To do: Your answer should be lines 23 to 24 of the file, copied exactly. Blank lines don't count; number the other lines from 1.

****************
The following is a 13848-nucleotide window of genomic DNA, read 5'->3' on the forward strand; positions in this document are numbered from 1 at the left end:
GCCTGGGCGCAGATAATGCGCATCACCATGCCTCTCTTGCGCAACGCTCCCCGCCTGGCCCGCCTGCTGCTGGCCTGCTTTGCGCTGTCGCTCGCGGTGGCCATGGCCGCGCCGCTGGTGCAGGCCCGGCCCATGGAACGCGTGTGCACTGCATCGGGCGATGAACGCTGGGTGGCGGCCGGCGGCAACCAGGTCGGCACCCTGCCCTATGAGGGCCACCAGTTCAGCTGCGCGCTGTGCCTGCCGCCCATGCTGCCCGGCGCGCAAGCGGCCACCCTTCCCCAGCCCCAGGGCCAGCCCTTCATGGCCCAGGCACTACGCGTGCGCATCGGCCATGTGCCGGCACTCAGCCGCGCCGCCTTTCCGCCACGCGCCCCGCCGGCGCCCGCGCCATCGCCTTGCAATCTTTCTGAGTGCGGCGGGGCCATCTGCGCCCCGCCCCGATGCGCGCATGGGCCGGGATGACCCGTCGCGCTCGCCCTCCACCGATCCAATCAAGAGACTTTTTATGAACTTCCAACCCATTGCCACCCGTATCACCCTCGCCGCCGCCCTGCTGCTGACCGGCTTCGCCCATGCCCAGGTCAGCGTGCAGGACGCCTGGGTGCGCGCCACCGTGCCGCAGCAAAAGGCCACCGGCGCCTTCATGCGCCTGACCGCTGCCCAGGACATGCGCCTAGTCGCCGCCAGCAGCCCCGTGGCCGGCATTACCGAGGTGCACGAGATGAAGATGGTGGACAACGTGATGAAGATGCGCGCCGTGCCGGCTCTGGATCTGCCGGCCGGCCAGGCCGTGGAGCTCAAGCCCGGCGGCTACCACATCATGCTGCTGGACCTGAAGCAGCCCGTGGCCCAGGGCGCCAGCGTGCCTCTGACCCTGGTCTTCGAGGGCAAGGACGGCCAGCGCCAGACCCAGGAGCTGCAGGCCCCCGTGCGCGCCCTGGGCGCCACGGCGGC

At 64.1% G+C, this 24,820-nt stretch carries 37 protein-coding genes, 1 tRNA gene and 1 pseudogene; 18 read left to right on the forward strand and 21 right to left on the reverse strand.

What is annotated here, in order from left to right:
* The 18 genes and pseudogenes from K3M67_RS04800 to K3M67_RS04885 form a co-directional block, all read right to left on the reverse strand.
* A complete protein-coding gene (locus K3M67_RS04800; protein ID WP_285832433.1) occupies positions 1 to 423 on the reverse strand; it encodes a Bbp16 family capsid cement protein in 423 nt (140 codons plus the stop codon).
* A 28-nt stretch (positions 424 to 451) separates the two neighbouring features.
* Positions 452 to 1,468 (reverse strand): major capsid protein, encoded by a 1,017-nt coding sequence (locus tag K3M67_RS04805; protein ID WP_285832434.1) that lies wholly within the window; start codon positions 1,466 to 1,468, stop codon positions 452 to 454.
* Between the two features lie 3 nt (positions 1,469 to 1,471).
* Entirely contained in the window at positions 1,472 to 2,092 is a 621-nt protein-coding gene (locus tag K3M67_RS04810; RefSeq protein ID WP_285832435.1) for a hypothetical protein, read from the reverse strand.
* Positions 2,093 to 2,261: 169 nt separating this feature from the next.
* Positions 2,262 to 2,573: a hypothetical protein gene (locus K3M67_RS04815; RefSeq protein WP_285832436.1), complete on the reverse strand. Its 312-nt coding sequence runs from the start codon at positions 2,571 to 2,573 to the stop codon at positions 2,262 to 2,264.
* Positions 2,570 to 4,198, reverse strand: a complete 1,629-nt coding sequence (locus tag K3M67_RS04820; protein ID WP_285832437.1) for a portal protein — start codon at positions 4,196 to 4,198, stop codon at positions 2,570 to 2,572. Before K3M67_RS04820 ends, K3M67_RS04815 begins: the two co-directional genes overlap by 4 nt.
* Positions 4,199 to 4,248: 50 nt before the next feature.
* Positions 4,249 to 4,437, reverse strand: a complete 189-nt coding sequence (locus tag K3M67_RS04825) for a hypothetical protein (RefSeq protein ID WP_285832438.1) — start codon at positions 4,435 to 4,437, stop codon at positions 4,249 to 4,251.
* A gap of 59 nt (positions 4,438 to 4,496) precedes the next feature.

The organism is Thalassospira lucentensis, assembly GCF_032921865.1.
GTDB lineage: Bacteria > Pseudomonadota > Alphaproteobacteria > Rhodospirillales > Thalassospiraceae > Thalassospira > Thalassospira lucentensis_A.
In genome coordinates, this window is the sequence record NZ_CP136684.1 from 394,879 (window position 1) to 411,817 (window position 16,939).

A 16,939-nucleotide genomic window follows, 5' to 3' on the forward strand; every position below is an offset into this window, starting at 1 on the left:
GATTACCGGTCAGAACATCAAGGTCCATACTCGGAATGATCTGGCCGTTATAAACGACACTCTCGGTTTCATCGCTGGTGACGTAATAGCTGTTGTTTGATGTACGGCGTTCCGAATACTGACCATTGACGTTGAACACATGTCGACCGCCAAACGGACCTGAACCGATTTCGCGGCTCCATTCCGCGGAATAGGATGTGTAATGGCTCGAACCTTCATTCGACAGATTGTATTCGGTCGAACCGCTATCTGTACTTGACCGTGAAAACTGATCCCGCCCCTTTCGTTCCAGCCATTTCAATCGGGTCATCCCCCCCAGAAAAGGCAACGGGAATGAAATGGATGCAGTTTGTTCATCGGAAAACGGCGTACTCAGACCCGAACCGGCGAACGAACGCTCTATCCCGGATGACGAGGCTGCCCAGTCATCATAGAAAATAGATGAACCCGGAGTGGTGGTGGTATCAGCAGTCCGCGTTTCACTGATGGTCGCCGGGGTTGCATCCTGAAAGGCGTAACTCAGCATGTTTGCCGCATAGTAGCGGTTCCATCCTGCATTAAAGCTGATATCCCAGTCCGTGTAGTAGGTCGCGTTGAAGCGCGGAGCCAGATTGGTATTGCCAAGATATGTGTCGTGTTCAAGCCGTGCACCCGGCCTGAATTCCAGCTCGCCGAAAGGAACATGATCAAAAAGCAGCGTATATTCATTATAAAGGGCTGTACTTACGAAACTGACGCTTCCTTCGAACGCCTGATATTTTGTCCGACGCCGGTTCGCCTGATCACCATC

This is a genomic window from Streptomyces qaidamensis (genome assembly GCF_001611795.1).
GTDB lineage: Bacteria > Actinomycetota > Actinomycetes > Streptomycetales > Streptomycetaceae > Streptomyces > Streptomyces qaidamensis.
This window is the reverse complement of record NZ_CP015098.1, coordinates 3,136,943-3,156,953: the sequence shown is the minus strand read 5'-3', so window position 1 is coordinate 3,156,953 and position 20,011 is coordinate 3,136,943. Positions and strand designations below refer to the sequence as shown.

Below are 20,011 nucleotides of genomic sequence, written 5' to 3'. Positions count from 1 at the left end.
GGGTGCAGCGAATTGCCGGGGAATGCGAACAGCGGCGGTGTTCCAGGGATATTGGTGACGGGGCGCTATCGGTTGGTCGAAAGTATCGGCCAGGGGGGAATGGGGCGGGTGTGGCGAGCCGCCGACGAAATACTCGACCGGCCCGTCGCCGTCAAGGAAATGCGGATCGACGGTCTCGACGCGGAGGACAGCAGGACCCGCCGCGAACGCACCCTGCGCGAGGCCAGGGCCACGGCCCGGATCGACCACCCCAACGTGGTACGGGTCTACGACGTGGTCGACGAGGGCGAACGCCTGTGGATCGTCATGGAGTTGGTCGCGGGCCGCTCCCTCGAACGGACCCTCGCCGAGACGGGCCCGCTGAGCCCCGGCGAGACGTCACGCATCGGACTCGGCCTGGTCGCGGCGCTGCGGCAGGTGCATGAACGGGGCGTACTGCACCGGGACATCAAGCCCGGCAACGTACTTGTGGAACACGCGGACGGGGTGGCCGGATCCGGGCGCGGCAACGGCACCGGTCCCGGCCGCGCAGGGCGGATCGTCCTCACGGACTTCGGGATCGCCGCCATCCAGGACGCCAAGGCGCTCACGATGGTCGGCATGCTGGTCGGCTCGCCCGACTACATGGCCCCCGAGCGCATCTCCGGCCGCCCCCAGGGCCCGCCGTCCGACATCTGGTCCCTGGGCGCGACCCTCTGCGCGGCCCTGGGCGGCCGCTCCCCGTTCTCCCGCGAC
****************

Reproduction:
GTDB lineage: Bacteria > Actinomycetota > Actinomycetes > Streptomycetales > Streptomycetaceae > Streptomyces > Streptomyces qaidamensis.
This window is the reverse complement of record NZ_CP015098.1, coordinates 3,136,943-3,156,953: the sequence shown is the minus strand read 5'-3', so window position 1 is coordinate 3,156,953 and position 20,011 is coordinate 3,136,943. Positions and strand designations below refer to the sequence as shown.